TED SIMONS: Indeed -- and judging from what I read about the program, the working premise is you can't save everything. That's tough stuff there.

LEAH GERBER: Indeed. Indeed. So, in fact, one of the arguments that I make in this case is that by not deciding or not being deliberate about what type of biodiversity we want, we're implicitly making decisions. What I'm arguing for is a sort of transparent framework to think about these choices. Do we want to make decisions based on functional role in the ecosystem or level of charisma or what's most cost effective? There are many sets of criteria that we could use. And the agencies responsible for implementing recovery for many listed species, for example, in the U.S., the U.S. fish and wildlife service, as well as the national marine fishery service are responsible for these listing decisions and protected measures, but with federal budget cuts and an increasing number of species on the list they are severely understaffed, so it's like drinking out of a firehose. So the question is, what strategy can they take to make these decisions in an efficient and transparent way.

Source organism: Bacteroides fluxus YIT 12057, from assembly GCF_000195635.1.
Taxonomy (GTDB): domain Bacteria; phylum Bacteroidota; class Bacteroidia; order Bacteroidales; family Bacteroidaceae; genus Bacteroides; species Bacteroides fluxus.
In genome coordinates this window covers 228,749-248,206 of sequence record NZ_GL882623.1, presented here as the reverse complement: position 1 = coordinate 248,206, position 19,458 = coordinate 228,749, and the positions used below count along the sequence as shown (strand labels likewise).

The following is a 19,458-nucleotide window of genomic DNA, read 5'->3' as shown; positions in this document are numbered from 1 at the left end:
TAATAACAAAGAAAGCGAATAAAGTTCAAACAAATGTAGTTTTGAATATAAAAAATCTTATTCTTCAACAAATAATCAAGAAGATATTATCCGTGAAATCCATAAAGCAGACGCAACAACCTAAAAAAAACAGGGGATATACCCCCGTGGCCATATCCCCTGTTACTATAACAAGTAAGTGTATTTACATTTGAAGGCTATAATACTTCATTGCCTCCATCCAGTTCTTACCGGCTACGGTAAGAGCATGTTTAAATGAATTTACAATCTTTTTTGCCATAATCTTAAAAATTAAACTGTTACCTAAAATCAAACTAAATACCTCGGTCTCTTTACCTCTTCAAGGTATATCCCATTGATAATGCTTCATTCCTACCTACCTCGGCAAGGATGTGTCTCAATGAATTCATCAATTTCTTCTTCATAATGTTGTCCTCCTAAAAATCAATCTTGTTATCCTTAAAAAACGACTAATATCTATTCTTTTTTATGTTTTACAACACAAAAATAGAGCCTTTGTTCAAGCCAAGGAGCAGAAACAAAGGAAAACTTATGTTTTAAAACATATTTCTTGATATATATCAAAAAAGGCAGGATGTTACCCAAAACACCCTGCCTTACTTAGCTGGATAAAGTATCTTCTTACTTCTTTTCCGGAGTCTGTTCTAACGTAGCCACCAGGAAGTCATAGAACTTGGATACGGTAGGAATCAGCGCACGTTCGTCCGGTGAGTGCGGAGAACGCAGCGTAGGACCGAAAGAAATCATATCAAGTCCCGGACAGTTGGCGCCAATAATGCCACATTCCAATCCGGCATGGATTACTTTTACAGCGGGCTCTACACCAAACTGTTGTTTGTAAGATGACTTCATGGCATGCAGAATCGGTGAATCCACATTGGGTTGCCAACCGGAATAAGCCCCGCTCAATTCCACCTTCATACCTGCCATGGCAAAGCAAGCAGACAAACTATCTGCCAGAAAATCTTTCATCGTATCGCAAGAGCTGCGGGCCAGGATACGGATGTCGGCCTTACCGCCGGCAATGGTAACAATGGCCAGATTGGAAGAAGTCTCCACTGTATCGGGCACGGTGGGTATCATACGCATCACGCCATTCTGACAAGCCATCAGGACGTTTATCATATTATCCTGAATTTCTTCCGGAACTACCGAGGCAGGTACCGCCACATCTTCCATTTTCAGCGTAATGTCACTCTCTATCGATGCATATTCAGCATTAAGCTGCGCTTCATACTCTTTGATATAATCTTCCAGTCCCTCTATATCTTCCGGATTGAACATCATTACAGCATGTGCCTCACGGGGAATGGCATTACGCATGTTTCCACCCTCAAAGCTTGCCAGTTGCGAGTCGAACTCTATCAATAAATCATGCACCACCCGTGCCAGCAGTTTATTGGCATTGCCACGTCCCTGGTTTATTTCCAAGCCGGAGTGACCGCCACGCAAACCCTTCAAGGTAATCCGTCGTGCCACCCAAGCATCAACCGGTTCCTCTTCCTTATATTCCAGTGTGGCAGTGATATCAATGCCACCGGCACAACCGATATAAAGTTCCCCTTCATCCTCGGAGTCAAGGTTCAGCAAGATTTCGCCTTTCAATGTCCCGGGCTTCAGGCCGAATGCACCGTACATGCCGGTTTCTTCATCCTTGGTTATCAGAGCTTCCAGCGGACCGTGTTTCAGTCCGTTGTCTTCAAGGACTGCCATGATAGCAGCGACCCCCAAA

TED SIMONS: and I would imagine the quicker the choice the quicker the action you actually save more as opposed to sitting around not sure what to do.

LEAH GERBER: That's a very interesting point and in the field of ecology and conversation science we call - there's something known as the small population paradigm versus the large population paradigm and that is we tend to manage for crises, when something is on the brink of extinction, we funnel resources towards that. We might achieve better outcomes by looking ahead and trying to take protective measures a bit before we're facing that crisis.